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Comparing Pollsters in Virginia

Topics: Divergent Polls , Internet Polls , IVR , IVR Polls

Our daily Slate Scorecard update posted earlier this evening focuses on the new poll from Mason-Dixon that shows a narrowing race in the Virginia Senate pitting incumbent Republican George Allen against Democratic challenger Jim Webb.

We also discuss why the Slate Scorecard does not include the online Zogby Interactive/Wall Street Journal polls and made the following observation:

The latest Zogby results for Virginia-showing Webb ahead 50 percent to 43 percent-help explain our caution. Zogby's Virginia samples have been consistently more favorable to Webb than other pollsters, suggesting a bias in Zogby's online methodology.

With the help of Charles Franklin, here is a chart showing the consistent difference in Virginia. It plots the Allen margin (that is, Allen's percentage of the vote minus Webb's percentage -- click on the graph for a full size image) for each of the four pollsters that have tracked the race. All four show the same sharp drop in Allen's lead since July, but the Zogby result (the green line) has been consistently more favorable to Webb than the three telephone pollsters that use random probability samples of all telephone households rather than samples of Internet volunteers.

The differences are not trivial. The latest polls from Survey-USA, Mason-Dixon and Rasmussen have shown Allen with leads of 3, 4 and 5 percentage points respectively. Zogby's result is very different, showing Webb with a seven percentage point lead.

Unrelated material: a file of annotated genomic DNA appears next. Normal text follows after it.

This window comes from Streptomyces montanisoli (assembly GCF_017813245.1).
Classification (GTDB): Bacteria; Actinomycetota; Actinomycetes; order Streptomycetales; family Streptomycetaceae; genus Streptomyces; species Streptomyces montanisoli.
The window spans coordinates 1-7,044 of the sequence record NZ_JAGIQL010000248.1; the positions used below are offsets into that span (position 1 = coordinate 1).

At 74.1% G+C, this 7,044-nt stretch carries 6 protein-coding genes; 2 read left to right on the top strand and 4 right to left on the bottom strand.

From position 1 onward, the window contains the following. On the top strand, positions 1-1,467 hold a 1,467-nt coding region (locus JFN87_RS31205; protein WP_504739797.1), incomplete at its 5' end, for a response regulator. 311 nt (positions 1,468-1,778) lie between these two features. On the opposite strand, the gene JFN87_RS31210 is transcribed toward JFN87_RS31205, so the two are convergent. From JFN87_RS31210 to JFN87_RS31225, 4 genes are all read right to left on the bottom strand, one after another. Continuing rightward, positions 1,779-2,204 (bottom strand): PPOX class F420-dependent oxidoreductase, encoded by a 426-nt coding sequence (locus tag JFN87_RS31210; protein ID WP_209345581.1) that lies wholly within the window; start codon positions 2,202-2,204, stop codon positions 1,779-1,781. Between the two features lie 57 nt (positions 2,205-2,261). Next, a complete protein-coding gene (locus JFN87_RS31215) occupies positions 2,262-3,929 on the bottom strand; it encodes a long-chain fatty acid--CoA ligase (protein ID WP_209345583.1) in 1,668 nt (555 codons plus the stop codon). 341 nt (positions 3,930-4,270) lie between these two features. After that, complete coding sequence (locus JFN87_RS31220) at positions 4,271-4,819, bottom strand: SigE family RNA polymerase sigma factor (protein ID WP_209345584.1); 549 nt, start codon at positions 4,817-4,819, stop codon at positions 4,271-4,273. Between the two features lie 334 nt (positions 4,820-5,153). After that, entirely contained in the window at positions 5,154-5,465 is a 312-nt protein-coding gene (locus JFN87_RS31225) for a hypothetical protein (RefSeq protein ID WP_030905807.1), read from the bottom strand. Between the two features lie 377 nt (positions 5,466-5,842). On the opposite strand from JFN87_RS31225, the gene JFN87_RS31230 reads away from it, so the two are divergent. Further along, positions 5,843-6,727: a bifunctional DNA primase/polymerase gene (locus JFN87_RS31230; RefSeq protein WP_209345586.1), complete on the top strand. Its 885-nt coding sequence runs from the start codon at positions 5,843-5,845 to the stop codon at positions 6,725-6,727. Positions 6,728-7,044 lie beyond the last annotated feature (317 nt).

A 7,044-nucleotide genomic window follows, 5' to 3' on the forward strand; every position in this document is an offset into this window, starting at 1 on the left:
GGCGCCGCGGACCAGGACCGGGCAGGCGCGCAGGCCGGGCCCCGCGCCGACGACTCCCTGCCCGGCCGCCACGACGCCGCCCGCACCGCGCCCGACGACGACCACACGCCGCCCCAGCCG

Incidentally, we do include all of the Zogby Interactive results and other Internet polls in the charts and tables here on Pollster.com. Our aim is to give readers the ability to compare results across pollsters. One minor wrinkle -- at least for now -- is that the 5-poll averages reported here may differ from those on Slate because the averages here include the Zogby numbers while those reported on Slate do not. We are hoping to address that conflict in a future update to our chart pages.

 

Comments
Chris:

Are not Mason-Dixon polls suspect as well? They seem often to track widly pro-Republican - often against the track of other polling.

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BryanH:

Chris is correct that Mason-Dixon polls tend to overstate Republican support compared to other polls. However, despite this, Mason-Dixon has been one of the most accurate pollsters in the country over the past 3 election cycles (data from SurveyUSA's website).

Prior to 2000, though, Mason-Dixon was not a particularly accurate polling firm, consistently ranking in the bottom half of all pollsters.

So, the question open to debate is whether Mason-Dixon:

a.) Has recently developed a methodology that more accurately models Republican turnout than other pollsters.

or

b.) Has methodology that is inherently skewed towards Republicans, making their polls very accurate when Republicans exceed their historical support levels, (as in the last 3 elections), but not so accurate when they don't.

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